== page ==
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October 25, 2016
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It isn’t easy being green

Photographer Nyssa Calkin, with son William, pose with her photo of his dog Mahkia at “Two Friends and Their Photographs” exhibit currently showing at Domesticities & the Cutting Garden in Youngsville, NY.
TRR photos by Jonathan Charles Fox

That was my thought process last week as I headed out the door to check in at the 2014 Green Tourism conference in Callicoon, NY (www.DelawareHighlands.org/greentourism), but in fact, it’s easier than one might think. That was one of the topics of conversation that came up when I stopped to chat briefly with working group coordinator Adrienne Picciano. Even though it was still early in the day, the conference was already being heralded as a success. “It all came about from a conversation with friends and folks at the Delaware Highlands Conservancy (DHC),” Picciano told me. “We thought the time was right to invite people and businesses from both sides of the river to get together. A lot of small, independent businesses don’t have the time or resources to reach out to others, and this conference gives us all the opportunity to convene, share ideas and band together as a unified group. Tourists don’t stop at the river; they cross the bridge.”

With more than 40 vendors offering “green” products and services, 12 workshops and four green certificate trainings, over 200 registered attendees milled about the halls of the Villa Roma Conference Center, participating in a “Taste of the Region” reception, showcasing locally produced food and beverages and a farm-to-table luncheon featuring keynote speaker Laury Poland, president of the Finger Lakes Wine Country Tourism Marketing Association (www.fingerlakeswinecountry.com). I spotted Sustainable Solutions’ Stephen Stuart bobbing and weaving through the crowd and flagged him down, curious to know if he was leading a focus group. “No, I’m pretty busy making sure everyone is complying with our Memorandum of Understanding,” Stuart told me. Seeing the confusion on my face, he explained. “We just want to make sure that the conference as a whole is as green as possible,” he explained. “There are no Styrofoam cups here,” he continued, “you know, containers for cream and sugar, cloth napkins, recycling taking place… It’s the little things. Environmental responsibility has gotten a bad rap,” Stuart continued. “People are afraid of ‘Greenies,’ thinking it’s difficult to achieve sustainability and that we’re all fanatics. We want to dispel that myth.” Noting that there is already a “save the date” in place for next year (April 14, 2015), I made a mental note, whistled for the pooch and sallied forth.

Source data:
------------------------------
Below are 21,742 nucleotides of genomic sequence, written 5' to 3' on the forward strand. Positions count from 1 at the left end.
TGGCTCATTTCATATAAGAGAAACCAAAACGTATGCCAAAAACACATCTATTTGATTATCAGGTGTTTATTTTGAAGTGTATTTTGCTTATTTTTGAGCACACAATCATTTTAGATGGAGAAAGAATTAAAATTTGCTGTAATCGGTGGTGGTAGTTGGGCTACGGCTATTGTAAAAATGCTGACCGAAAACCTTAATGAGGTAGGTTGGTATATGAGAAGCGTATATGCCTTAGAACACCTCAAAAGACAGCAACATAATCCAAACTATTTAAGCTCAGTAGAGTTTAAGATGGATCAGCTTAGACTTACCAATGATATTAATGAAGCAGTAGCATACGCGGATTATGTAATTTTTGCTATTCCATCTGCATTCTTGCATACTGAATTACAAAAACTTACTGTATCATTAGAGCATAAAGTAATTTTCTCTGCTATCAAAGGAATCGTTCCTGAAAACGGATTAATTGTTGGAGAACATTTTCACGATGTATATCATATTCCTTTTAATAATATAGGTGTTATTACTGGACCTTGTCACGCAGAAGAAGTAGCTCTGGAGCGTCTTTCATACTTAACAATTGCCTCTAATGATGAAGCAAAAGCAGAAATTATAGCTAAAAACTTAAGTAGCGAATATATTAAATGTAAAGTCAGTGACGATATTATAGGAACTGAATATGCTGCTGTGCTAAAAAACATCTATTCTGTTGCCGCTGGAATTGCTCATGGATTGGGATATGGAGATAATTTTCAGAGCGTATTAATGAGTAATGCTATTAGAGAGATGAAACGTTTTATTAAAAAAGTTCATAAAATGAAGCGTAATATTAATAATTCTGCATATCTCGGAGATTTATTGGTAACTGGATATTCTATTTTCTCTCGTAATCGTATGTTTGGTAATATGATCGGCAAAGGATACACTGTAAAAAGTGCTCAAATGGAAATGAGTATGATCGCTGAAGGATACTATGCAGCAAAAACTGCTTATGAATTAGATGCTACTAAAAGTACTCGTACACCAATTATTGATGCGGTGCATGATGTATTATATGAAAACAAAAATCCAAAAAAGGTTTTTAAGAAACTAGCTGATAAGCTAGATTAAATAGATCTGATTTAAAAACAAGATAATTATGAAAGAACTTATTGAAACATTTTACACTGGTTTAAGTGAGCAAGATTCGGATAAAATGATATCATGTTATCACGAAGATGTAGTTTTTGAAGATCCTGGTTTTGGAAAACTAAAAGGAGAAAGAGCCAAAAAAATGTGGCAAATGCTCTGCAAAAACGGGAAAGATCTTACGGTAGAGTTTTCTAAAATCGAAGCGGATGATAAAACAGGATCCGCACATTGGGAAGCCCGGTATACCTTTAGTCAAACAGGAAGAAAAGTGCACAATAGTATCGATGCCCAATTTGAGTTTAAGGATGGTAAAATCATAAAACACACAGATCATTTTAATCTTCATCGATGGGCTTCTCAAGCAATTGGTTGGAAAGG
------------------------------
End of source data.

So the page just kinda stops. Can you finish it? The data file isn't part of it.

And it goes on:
Glancing at the pup’s Blackberry, I saw that she had an art show scheduled, featuring photographs of dogs, so we steered towards Youngsville and Anne Hart’s “Domesticies” (www.thecuttinggarden.org), where she was presenting “Two Friends and Their Photographs” with Nyssa Calkin (the dogs) and Brad Walrod’s nature studies. Admonishing Dharma (the wonder dog) for not informing me about Walrod’s contribution to the show, I observed her indifference as we strolled in and perused the small gallery located in the back of Anne’s smart shop. While I cornered Walrod for a moment to discuss his beautiful landscape shots, I couldn’t help but notice Calkin chatting with Dharma. “I’m a little bit of a dog fanatic,” I overheard Nyssa say, “and my son William is the same way. But I’m also in the process of forming the Upper Delaware Film Fellowship.” When Dharma cocked her head in confusion, Calkin clarified. “It’s going to be a social networking group for photography enthusiasts in the region. I want it to be inviting to everyone, amateur or professional, regardless of their skill set,” she explained. “I’m hoping that as a group, we can share our passion for various aspects of the art form and grow together, contributing tips on how to capture images and our favorite locations.”

Alerting Dharma that she had another engagement, she growled but acquiesced, understanding that she had another commitment as a judge for a talent show, benefitting the I.O.U. Thrift Shop in Callicoon, held each year at the Presbyterian Church in Hortonville, NY. Now in its 28th year, the show (and MC Richard Ross) have become fixtures in the community, drawing a dizzying array of local talent that cannot be seen (or heard) anywhere else. I was hoping someone would sing the Menken/Ashman tune “Somewhere That’s Green” from “Little Shop of Horrors,” but that’s about the only performance that didn’t take place that night. With 18 acts comprised of musicians, storytellers, comedy sketches, spirituals, folk songs and four-part harmonies, there was something for everyone and every act took home an award. “Look! There’s the dog!” I heard (more than a few times) as Dharma took her seat, joining fellow judge Carol Montana and sniffing a “bribe” from one of the contestants. “You created this monster,” Ross laughed. “Just accept it; she’s better looking anyhow.”

To see photos of all of the acts from the Hortonville Talent Show, visit www.Facebook.com/theriverreporter.